In operation, the charger 1102 charges cell-1˜cell-N. Unbalanced conditions may occur during charging. The monitoring circuit 1104 monitors the status, e.g., cell voltages, of each cell and transmits the monitored information to the controller 910. In one embodiment, a cell is unbalanced if a voltage of the cell is greater than a predetermined threshold. In an alternative embodiment, a cell is unbalanced if a difference between the voltage of the cell and a voltage of another cell in the same battery pack is greater than a predetermined threshold.

The controller 910 can use the time-multiplex algorithm illustrated in FIG. 10 to alternately balance the unbalanced cells from the first group and the unbalanced cells from the second group. In one embodiment, to balance an unbalanced cell, the controller 910 can conduct a corresponding shunt path to enable a shunt current. In one embodiment, the controller 910 can turn on an internal switch, e.g., internal switch Q2-1˜Q2-N, to enable a control current flowing through a resistor, e.g., resistor R0-1˜R0-N, to generate a voltage drop across the resistor. A corresponding bleeding control switch, e.g., bleeding control switch Rc-1˜Rc-N, in the shunt path can be turned on in response to the voltage drop, such that the shunt path can be conducted.

FIG. 12 illustrates a flowchart 1200 of a method for balancing a plurality of cells, in accordance with one embodiment of the present invention. FIG. 12 is described in combination with FIG. 10 and FIG. 11. In the example of FIG. 12, cell balancing during battery charging is illustrated. However, the cell balancing in the present invention can be used in many other operation phases such as battery discharging and battery stand-by phases.

In block 1202, the charger 1102 starts to charge a plurality of cells cell-1˜cell-N. Unbalanced conditions may occur during charging. In block 1204, each cell is monitored, e.g., by a monitoring circuit 1104. The monitored information is transmitted to a controller 910. In block 1206, the controller 910 can determine if a cell is unbalanced with other cells. In one embodiment, a cell is unbalanced if a voltage of the cell is greater than a predetermined threshold. In another embodiment, a cell is unbalanced if a voltage difference between a first cell voltage of the cell and a second cell voltage of another cell is greater than a predetermined threshold.

If there are no cells need to be balanced, the flowchart 1200 goes back to block 1204 to continue monitoring each cell. If a cell, e.g., cell-i, needs to be balanced, the flowchart 1200 goes to block 1208 to determine whether cell-i belongs to a first group or to a second group. The controller 910 can balance the cell using the time multiplex algorithm illustrated in FIG. 10 based on a determination of whether cell-i belongs to the first group or to the second group. In block 1208, if cell-i belongs to the first group (e.g., when i is an odd number), the flowchart 1200 goes to block 1210 and the balanced time Tbalance for cell-i is assigned with a first series of discrete time slots, such as the time slots labeled as TS1 in FIG. 10. In block 1208, if cell-i belongs to the second group (e.g., when i is an even number), the flowchart 1200 goes to block 1212 and the balanced time Tbalance for cell-i is assigned with a second series of discrete time slots, such as the time slots labeled as TS2 in FIG. 10. The first series of discrete time slots and the second series of discrete time slots are mutually exclusive. The flowchart 1200 goes to block 1214 to balance cell-i in the balanced time Tbalance.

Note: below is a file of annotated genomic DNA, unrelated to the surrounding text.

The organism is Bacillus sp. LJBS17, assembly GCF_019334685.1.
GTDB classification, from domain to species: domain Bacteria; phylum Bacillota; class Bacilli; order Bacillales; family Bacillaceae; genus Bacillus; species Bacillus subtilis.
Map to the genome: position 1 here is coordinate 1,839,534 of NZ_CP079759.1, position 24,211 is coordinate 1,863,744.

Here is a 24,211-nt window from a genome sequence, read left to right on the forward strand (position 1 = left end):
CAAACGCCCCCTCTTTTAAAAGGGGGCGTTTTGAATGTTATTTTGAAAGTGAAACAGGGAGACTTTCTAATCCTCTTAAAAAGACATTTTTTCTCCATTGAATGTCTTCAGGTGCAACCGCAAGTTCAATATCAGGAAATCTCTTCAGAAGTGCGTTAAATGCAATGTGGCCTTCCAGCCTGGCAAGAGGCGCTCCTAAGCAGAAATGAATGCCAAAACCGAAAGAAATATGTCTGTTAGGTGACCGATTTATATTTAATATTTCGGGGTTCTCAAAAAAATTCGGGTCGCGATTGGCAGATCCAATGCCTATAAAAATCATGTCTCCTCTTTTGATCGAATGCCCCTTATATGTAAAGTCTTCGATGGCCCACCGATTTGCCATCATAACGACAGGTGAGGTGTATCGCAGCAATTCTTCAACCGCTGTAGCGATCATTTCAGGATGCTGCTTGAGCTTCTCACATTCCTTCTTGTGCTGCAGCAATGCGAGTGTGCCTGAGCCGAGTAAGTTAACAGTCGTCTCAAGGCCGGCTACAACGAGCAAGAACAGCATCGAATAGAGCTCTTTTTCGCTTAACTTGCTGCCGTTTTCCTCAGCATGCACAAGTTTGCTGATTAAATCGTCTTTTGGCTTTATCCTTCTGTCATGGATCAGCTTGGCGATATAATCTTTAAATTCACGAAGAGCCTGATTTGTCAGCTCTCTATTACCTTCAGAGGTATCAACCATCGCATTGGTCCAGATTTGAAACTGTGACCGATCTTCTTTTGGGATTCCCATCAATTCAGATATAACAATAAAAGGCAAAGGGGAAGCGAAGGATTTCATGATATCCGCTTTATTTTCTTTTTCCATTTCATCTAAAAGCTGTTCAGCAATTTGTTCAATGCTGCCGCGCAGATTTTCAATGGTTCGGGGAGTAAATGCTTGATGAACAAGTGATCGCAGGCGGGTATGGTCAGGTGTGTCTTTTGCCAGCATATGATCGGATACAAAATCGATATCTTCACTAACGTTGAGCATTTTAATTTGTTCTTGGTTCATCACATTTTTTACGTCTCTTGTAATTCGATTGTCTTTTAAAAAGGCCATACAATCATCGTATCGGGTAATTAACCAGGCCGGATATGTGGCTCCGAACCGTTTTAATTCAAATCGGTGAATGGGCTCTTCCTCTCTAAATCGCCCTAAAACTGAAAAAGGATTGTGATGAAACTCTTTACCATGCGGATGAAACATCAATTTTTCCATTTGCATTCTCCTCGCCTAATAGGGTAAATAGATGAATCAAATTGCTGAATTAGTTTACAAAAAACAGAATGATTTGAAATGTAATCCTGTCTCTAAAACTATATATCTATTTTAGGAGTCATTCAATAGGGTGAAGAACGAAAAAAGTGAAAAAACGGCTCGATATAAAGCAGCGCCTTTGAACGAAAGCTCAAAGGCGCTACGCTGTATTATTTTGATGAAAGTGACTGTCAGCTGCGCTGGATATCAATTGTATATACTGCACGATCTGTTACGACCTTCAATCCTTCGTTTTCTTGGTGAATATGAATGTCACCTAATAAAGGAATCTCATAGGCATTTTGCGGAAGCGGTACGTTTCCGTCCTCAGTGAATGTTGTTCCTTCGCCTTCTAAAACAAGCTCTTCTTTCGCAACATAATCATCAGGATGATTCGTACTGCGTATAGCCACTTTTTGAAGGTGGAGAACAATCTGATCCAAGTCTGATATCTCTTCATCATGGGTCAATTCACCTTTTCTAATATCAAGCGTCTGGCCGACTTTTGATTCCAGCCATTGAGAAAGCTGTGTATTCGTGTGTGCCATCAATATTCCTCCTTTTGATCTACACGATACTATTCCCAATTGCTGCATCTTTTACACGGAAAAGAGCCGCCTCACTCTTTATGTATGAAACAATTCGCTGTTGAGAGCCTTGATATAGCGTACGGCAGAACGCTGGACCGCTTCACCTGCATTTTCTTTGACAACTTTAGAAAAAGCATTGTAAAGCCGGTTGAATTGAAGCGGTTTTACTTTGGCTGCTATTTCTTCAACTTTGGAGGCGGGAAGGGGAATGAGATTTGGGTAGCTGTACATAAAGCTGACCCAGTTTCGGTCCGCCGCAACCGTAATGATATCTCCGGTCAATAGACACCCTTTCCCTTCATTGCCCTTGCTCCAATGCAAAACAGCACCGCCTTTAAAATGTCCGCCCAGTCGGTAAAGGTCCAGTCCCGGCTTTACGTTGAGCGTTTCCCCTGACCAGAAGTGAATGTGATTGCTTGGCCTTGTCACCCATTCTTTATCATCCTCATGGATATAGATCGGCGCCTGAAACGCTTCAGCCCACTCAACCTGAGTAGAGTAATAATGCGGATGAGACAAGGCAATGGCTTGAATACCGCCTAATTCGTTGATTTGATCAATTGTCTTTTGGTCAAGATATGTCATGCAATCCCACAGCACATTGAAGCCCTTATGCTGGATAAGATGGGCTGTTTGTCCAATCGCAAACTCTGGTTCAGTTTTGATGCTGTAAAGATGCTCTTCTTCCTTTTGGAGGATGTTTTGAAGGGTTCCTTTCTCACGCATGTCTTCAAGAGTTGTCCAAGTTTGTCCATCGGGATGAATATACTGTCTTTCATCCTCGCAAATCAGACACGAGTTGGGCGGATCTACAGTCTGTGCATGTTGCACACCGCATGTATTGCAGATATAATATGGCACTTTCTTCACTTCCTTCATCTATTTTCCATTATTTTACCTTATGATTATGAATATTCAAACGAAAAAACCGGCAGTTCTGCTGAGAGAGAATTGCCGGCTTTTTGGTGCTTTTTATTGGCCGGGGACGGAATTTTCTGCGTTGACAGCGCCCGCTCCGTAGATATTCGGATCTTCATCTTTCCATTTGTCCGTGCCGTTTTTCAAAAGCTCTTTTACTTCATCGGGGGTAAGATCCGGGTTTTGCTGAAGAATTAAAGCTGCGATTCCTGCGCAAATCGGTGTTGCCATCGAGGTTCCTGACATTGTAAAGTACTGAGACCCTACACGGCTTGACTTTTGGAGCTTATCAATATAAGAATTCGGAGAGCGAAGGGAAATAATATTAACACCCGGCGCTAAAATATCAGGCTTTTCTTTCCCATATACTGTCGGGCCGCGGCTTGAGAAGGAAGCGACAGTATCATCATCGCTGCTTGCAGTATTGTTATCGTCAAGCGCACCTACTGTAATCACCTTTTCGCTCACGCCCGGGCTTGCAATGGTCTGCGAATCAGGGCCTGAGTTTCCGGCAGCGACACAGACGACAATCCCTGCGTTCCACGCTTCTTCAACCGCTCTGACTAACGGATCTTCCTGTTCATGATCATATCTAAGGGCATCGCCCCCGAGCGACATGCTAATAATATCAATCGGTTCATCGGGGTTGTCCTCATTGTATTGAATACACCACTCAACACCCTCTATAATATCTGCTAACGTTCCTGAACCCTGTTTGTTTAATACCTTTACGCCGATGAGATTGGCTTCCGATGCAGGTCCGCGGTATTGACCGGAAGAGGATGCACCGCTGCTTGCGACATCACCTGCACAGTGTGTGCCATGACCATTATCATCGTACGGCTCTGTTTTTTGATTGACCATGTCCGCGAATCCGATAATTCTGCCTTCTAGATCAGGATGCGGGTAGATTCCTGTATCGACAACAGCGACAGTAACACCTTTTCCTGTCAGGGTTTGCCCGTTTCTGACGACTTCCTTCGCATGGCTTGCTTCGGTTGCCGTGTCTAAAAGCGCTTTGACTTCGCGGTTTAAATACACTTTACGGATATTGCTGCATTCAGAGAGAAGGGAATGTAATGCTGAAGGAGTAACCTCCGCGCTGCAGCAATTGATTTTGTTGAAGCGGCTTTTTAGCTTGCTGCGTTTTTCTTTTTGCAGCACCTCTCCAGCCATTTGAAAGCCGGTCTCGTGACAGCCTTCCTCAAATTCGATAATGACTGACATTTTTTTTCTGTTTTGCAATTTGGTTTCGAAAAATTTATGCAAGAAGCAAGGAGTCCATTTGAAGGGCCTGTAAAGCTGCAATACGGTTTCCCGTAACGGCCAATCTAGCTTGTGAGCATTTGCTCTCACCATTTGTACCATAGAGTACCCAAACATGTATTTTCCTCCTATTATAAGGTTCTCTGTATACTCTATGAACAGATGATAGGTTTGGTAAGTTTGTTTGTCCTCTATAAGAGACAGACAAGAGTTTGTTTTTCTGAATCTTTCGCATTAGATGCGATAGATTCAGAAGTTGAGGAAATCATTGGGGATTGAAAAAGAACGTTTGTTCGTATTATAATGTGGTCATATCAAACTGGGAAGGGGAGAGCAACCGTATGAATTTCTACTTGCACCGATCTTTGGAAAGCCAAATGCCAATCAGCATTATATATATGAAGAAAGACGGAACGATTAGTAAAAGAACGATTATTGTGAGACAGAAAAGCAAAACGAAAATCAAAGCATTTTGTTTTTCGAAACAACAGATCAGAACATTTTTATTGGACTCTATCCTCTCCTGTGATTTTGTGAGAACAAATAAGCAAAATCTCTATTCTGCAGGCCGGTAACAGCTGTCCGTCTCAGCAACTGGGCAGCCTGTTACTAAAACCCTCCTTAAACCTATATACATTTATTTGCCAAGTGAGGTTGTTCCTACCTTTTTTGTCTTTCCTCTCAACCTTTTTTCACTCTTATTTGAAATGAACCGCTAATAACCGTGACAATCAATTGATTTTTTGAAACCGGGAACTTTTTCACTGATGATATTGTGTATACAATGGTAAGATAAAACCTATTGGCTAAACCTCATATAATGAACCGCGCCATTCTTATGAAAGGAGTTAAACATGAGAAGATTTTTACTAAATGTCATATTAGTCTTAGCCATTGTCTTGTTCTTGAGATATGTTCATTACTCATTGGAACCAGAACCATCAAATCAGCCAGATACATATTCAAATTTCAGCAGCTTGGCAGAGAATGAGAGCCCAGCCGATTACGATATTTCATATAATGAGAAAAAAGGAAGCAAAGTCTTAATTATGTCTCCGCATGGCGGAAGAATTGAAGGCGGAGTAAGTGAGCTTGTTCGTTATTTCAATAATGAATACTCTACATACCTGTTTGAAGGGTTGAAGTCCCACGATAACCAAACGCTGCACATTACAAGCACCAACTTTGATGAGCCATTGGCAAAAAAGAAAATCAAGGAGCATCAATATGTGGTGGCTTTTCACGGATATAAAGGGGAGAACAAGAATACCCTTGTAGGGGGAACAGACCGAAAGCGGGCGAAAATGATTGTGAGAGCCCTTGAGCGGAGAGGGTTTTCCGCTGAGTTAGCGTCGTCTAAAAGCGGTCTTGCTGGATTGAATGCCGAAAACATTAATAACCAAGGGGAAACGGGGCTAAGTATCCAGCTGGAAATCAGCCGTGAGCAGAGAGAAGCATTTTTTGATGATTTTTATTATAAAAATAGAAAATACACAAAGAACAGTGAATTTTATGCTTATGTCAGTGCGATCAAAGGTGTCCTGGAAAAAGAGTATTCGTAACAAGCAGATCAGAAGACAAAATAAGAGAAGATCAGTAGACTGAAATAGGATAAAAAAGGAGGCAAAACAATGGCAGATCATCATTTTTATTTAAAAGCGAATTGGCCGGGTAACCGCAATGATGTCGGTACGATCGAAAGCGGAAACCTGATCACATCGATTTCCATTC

In order to balance cell-i, a shunt path coupled to cell-i is conducted to enable a shunt current flowing through the shunt path, in one embodiment. In block 1216, cell-i is monitored, e.g., by the monitoring circuit 1104 to determine if the balancing for cell-i is finished. If cell-i still needs balancing, the flowchart 1200 goes back to block 1204 to continue monitoring each cell. If cell-i is balanced with other cells, the flowchart 1200 goes to block 1218 to terminate the balancing of cell-i. Subsequently, the flowchart 1200 can go back to block 1204 to continue monitoring each cell.

Advantageously, according to one embodiment of the present invention, extra pins for controlling shunt paths are omitted, such that the cost can be reduced. Furthermore, the confliction of current direction can be avoided by using the time multiplex algorithm. Consequently, multiple cells can be balanced substantially at the same time by a single controller, in one embodiment. The cell balancing circuits can be used in battery charging, battery discharging or in stand-by conditions, in one embodiment.

The terms and expressions which have been employed herein are used as terms of description and not of limitation, and there is no intention, in the use of such terms and expressions, of excluding any equivalents of the features shown and described (or portions thereof), and it is recognized that various modifications are possible within the scope of the claims. Other modifications, variations, and alternatives are also possible. Accordingly, the claims are intended to cover all such equivalents.